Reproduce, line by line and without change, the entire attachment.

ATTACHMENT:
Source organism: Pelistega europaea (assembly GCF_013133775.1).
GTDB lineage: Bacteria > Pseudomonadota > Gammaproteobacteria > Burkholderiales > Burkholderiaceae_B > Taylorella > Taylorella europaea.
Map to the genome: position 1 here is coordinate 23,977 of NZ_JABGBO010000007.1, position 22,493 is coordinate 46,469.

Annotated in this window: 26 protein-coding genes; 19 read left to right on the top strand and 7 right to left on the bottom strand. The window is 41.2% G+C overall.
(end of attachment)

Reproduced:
Source organism: Pelistega europaea (assembly GCF_013133775.1).
GTDB lineage: Bacteria > Pseudomonadota > Gammaproteobacteria > Burkholderiales > Burkholderiaceae_B > Taylorella > Taylorella europaea.
Map to the genome: position 1 here is coordinate 23,977 of NZ_JABGBO010000007.1, position 22,493 is coordinate 46,469.

Annotated in this window: 26 protein-coding genes; 19 read left to right on the top strand and 7 right to left on the bottom strand. The window is 41.2% G+C overall.